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A prospective, randomized, blinded comparison between continuous thoracic paravertebral and epidural infusion of 0.2% ropivacaine after lung resection surgery

Published online by Cambridge University Press:  07 July 2006

A. Casati
Affiliation:
University of Parma, Department of Anaesthesiology and Pain Therapy, Parma, Italy
P. Alessandrini
Affiliation:
University of Parma, Department of Anaesthesiology and Pain Therapy, Parma, Italy
M. Nuzzi
Affiliation:
University of Parma, Department of Anaesthesiology and Pain Therapy, Parma, Italy
M. Tosi
Affiliation:
University of Parma, Department of Anaesthesiology and Pain Therapy, Parma, Italy
E. Iotti
Affiliation:
University of Parma, Department of Anaesthesiology and Pain Therapy, Parma, Italy
L. Ampollini
Affiliation:
University of Parma, Department of Thoracic Surgery, Ospedale Maggiore di Parma, Parma, Italy
A. Bobbio
Affiliation:
University of Parma, Department of Thoracic Surgery, Ospedale Maggiore di Parma, Parma, Italy
E. Rossini
Affiliation:
University of Parma, Department of Anaesthesiology and Pain Therapy, Parma, Italy
G. Fanelli
Affiliation:
University of Parma, Department of Anaesthesiology and Pain Therapy, Parma, Italy
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Abstract

Summary

Background: The aim of this prospective, randomized, blinded study was to compare analgesic efficacy of continuous paravertebral and epidural analgesia for post-thoracotomy pain. Methods: Forty-two ASA physical status II–III patients undergoing lung resection surgery were randomly allocated to receive post-thoracotomy analgesia with either a thoracic epidural (group EPI, n = 21) or paravertebral (group PVB, n = 21) infusion of 0.2% ropivacaine (infusion rate: 5–10 mL h−1). The degree of pain at rest and during coughing, haemodynamic variables and blood gas analysis were recorded every 12 h for the first 48 h. Results: The area under the curve of the visual analogue pain score during coughing over time was 192 (60–444) cm h−1 in group EPI and 228 (72–456) cm h−1 in group PVB (P = 0.29). Rescue morphine analgesia was required in four patients of group EPI (19%) and five patients of group PVB (23%) (P = 0.99). The PaO2/FiO2 ratio reduced significantly from baseline values in both groups without between-group differences. The median (range) percentage reduction of systolic arterial pressure from baseline was −9 (0 to −9)% in group PVB and −17 (0 to −38)% in group EPI (P = 0.02); while clinically relevant hypotension (systolic arterial pressure decrease >30% of baseline) was observed in four patients of group EPI only (19%) (P = 0.04). Patient satisfaction with the analgesia technique was 8.5 (8–9.8) cm in group EPI and 9 (7.5–10) cm in group PVB (P = 0.65). Conclusions: Continuous thoracic paravertebral analgesia is as effective as epidural blockade in controlling post-thoracotomy pain, but is associated with less haemodynamic effects.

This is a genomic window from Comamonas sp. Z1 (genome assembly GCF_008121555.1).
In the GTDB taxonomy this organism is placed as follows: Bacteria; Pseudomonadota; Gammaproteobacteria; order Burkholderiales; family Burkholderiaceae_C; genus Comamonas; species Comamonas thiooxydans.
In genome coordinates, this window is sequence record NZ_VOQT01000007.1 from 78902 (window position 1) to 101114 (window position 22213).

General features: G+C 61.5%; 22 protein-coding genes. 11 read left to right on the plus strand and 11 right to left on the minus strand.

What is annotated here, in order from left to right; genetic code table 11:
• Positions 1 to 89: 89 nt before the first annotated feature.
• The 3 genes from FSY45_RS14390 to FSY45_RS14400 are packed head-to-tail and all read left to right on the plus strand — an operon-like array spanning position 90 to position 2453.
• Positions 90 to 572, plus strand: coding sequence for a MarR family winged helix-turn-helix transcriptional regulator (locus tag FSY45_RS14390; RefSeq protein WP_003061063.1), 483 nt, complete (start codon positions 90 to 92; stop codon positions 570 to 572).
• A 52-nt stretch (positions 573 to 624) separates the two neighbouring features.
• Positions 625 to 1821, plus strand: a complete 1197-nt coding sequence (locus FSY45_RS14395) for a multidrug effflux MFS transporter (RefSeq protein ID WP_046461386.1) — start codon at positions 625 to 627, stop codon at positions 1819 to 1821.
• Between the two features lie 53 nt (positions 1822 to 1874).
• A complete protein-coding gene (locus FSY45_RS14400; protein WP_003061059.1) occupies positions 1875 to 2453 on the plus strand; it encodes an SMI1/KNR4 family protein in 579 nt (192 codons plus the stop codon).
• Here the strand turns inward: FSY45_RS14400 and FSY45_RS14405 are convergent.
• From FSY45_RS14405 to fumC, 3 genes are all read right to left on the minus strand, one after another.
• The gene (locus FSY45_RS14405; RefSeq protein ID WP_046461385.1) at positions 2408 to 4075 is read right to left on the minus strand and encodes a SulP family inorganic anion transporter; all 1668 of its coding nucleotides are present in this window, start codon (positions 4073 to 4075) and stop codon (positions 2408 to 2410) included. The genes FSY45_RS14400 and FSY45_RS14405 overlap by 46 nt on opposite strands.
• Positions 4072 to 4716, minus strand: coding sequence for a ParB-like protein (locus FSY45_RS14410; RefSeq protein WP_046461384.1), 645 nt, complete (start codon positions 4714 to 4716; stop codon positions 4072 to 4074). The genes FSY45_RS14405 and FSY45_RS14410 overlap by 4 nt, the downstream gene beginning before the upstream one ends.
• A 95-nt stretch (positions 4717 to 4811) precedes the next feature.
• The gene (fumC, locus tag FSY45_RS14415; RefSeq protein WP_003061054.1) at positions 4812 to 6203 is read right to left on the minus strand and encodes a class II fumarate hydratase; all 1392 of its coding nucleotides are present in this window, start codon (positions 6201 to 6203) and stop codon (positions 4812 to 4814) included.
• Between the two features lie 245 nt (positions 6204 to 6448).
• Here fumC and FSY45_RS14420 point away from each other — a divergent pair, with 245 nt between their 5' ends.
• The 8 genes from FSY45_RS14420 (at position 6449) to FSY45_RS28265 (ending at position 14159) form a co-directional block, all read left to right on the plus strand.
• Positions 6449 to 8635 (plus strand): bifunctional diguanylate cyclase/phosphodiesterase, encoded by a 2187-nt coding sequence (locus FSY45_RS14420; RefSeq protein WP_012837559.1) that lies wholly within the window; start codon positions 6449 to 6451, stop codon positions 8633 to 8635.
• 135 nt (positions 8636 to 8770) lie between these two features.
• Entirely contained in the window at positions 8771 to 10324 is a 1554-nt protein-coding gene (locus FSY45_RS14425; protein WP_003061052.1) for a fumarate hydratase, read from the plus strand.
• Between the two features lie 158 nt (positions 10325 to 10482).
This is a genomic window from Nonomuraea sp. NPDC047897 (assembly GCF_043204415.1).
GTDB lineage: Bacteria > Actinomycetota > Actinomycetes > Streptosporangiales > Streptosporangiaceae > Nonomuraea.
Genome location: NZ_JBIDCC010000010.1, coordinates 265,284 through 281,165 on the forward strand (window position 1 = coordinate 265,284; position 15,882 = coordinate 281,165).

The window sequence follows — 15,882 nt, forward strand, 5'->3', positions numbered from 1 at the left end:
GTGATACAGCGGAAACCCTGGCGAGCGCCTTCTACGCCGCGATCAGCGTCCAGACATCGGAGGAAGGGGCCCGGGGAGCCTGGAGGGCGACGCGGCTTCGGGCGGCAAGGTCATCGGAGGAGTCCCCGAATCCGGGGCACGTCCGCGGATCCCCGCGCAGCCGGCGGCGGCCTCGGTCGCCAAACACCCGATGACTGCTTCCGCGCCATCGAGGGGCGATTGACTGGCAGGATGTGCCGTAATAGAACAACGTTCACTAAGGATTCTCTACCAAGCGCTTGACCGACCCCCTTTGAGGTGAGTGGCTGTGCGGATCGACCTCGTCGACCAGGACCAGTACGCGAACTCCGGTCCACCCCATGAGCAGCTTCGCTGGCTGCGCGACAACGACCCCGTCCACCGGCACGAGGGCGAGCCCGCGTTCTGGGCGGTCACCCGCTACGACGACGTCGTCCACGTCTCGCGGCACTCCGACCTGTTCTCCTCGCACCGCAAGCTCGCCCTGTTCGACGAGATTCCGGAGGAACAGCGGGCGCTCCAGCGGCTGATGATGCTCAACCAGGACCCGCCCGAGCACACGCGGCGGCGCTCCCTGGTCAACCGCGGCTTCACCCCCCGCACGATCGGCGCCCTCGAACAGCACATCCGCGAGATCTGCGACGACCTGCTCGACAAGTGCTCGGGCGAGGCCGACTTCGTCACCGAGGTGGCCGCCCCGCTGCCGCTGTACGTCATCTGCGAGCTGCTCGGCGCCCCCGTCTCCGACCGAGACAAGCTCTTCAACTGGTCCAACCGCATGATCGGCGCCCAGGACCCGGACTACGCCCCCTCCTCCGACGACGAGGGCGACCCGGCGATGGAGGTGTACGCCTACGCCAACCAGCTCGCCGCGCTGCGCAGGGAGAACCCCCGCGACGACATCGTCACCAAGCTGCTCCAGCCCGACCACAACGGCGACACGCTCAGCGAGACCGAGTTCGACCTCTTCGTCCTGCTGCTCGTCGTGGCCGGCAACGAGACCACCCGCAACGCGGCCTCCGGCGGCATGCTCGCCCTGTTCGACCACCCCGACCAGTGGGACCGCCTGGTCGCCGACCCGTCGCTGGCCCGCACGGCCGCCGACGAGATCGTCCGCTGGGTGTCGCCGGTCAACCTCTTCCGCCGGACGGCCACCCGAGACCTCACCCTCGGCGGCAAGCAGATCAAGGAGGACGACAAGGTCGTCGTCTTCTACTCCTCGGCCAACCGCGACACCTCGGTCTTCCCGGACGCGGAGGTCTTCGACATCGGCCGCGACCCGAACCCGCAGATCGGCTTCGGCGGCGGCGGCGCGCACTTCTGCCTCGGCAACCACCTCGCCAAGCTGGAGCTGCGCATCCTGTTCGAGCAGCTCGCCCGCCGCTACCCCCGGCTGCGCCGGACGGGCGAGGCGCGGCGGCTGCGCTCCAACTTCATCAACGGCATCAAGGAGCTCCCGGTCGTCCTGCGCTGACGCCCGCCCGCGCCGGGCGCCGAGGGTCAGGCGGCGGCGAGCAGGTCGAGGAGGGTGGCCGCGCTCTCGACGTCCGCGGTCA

Type
Original Article
Copyright
2006 European Society of Anaesthesiology

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A prospective, randomized, blinded comparison between continuous thoracic paravertebral and epidural infusion of 0.2% ropivacaine after lung resection surgery
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A prospective, randomized, blinded comparison between continuous thoracic paravertebral and epidural infusion of 0.2% ropivacaine after lung resection surgery
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A prospective, randomized, blinded comparison between continuous thoracic paravertebral and epidural infusion of 0.2% ropivacaine after lung resection surgery
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